Index for June 2014

Volume 13, Issue 6

  • Republicans escalate battle for closure of U.S. Export Import Bank

    (ECA Watch, Ottawa, 30 June 2014) The ongoing battle waged by radical completely free market Republicans to close the U.S. Export Import Bank escalated this month, fuelled by Wall Street Journal revelations of alleged cronyism, the release of Ex-Im's 2013 Competitiveness Report and a September 30 deadline for renewing Ex-Im fiscal authorization. Below we provide a few links to this debate.

    McCarthy sides against Export-Import Bank Financial Times
    U.S. Export-Import Bank chief faces heat from Republicans in House Washington Post
    Conservative Critics Lobby For An Early End To Export-Import Bank National Public Radio
    US small businesses lobby for survival of embattled Export-Import Bank Times of India
    Instead of killing Export-Import Bank, why not restrict it to small business? Albany Business Review
    Export-Import Bank in Jeopardy as Boehner Refuses to Back Charter Renewal Newsmax
    Republicans fight a civil war over export credit Financial Times

  • Export credit finance for coal under fire

    (ECA Watch, Ottawa, 30 June 2014) As published last month, NGOs have called for an end to export credit support for high carbon projects. The European Union is supposed to be phasing out all subsidies for domestic coal plants by 2018 and, as noted in another article in this issue of What's New, the US, UK and Netherlands hope to encourage incentives to limit ECA support to low emission coal technologies. But the EU Trade Department has circulated a report saying export credits, or preferential loans to help cover exports costs, should be continued for the most modern coal plant technology, claiming coal as an important energy source is not going to disappear immediately. The issue was to be debated at an OECD Export Credit Working Group meeting in the week of June 16th. ECA preferential support accounted for some US$5 billion from 2007-2013, with Germany, followed by France, being the biggest providers in Europe. Environmental groups continue to insist that all taxpayer subsidized support for all coal and other high carbon projects end.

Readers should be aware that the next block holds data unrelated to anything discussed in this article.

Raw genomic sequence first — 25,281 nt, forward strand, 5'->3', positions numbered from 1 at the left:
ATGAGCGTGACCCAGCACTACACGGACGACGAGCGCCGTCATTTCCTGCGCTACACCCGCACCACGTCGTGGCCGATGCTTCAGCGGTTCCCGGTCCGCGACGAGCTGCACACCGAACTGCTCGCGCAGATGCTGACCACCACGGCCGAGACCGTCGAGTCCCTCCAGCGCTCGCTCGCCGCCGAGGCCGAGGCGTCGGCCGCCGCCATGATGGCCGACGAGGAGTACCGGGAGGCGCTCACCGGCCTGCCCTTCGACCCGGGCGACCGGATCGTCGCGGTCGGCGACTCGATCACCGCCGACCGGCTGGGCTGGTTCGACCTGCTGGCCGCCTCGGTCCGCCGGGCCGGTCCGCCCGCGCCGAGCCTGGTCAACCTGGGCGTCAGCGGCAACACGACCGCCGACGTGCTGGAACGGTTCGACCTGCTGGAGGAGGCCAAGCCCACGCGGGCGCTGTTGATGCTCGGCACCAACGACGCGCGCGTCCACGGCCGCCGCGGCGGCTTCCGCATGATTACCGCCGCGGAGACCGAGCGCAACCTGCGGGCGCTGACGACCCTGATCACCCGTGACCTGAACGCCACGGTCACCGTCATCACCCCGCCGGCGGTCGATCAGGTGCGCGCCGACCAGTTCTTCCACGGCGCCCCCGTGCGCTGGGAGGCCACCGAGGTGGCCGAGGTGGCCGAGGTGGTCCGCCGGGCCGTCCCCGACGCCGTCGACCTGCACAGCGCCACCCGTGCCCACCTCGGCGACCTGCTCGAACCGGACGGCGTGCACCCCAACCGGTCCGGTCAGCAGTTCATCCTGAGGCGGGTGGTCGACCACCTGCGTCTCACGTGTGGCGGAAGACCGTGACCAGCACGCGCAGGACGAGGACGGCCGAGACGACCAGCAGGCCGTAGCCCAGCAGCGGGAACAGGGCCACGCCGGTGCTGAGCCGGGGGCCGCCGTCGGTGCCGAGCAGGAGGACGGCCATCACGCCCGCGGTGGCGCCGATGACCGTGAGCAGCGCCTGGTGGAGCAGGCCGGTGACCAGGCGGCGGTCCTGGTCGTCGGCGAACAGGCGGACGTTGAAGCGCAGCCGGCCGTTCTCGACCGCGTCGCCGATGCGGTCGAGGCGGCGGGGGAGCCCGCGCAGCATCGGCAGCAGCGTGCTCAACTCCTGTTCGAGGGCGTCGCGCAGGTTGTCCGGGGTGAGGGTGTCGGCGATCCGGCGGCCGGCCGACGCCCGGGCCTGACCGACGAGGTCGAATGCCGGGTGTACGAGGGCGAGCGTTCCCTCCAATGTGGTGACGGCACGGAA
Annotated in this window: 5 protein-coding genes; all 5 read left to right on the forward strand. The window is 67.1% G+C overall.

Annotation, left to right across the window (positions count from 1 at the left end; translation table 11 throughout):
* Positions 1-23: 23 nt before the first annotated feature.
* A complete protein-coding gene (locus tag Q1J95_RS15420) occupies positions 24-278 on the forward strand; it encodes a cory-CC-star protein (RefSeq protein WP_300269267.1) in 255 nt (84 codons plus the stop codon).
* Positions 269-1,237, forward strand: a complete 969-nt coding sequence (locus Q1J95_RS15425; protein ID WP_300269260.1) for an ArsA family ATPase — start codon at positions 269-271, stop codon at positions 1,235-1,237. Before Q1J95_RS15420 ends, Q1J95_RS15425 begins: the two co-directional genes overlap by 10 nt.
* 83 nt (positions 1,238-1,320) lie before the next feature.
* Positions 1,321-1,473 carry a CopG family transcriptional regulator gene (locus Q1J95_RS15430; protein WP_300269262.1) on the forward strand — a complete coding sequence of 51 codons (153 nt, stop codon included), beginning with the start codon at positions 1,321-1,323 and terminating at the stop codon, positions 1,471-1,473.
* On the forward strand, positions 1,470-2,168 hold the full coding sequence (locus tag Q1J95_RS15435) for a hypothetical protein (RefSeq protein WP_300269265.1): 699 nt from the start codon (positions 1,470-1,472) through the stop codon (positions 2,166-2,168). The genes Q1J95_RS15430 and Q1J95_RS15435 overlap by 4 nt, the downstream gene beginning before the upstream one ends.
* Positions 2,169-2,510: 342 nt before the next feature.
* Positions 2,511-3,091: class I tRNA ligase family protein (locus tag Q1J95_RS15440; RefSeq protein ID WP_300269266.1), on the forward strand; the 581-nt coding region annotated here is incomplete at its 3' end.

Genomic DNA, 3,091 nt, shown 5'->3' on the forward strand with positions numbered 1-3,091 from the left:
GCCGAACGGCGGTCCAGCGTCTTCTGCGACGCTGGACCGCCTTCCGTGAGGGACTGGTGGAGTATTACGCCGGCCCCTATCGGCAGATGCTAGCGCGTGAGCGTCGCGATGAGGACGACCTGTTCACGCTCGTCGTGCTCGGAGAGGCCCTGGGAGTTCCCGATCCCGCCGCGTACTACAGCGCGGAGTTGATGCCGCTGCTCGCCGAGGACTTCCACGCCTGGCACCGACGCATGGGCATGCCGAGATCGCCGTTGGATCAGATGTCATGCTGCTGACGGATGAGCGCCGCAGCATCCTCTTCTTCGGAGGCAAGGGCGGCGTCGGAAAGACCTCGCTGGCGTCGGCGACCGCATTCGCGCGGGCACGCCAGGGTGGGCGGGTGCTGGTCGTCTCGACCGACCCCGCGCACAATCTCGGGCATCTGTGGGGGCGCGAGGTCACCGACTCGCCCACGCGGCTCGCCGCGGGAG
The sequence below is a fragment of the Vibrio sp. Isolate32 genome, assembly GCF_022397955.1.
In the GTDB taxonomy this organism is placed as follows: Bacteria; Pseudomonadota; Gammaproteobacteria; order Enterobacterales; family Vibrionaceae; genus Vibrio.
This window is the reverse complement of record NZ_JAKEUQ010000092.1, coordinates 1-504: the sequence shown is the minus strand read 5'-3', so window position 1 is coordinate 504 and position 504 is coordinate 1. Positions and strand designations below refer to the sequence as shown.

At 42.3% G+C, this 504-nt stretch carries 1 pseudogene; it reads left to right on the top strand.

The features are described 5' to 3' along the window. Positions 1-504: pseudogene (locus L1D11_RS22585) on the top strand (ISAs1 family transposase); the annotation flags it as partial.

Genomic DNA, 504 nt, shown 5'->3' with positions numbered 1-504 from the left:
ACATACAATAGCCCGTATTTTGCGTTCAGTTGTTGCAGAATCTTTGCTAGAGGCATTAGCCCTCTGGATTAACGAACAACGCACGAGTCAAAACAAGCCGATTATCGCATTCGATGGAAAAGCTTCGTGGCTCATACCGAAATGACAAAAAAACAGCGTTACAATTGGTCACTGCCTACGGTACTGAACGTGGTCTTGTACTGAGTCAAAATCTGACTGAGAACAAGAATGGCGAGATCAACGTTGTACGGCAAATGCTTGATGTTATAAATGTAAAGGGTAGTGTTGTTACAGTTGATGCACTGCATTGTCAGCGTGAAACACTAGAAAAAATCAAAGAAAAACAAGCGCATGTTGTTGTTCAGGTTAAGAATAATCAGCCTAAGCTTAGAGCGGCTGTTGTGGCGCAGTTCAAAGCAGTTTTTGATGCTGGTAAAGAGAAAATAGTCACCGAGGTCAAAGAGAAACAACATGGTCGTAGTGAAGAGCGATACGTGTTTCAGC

• (Oil Change International, Washington, June 2014) A new campaign toolkit provides guidance on how to identify the many forms of coal subsidies, to quantify them where possible, and to campaign to ultimately eliminate them. The toolkit covers national subsidies and public finance for coal, including exploration, mining, processing, power plants, and associated infrastructure. The kit includes links to valuable resources such as the OECD’s “Inventory of Estimated Budgetary Support and Tax Expenditures for Fossil Fuels”, which provides a summary of each of the 34 OECD countries’ budgetary and tax-related measures at the central-government level and for selected sub-national units of government.  It includes an online database of quantitative estimates for a subset of producer and consumer subsidies for each country.

  • (Reuters, Washington, 16 June 2014) The United States, United Kingdom and Netherlands will float a plan this week requiring new coal-fired power plants to meet a carbon pollution standard in order to receive public funding from the world's wealthiest countries, according to a draft seen by Reuters. The countries will present the plan to the Organization for Economic Cooperation and Development's exports credits group, which started a week-long meeting on Monday June 16th.

  • (Export Import Bank, Washington, June 2014) Ex-Im's annual competitiveness report provides useful statistics about volumes of ECA financing not published by the OECD over the last few years, by OECD and non-OECD countries, by type of financing, trends, etc. For example:

    Fig.1 p.3 GLOBAL ECA ACTIVITY, 2011-2013 (BILLIONS USD)

    (The latest OECD figures are only for 2010!)

Volume , Issue

  • (Wall Street Journal, Washington, 23 June 2014) The U.S. Export-Import Bank has suspended or removed four officials in recent months amid investigations into allegations of gifts and kickbacks, as well as attempts to steer federal contracts to favored companies.

Volume 13, Issue 7

  • (US Dept. of Justice, Washington, 34 <july 2014) The U.S. Department of Justice announced today that an $80 million False Claims Act judgment was entered against BNP Paribas for submitting false claims for export payment guarantees issued by the U.S. Department of Agriculture.  BNP Paribas is a global financial institution headquartered in Paris.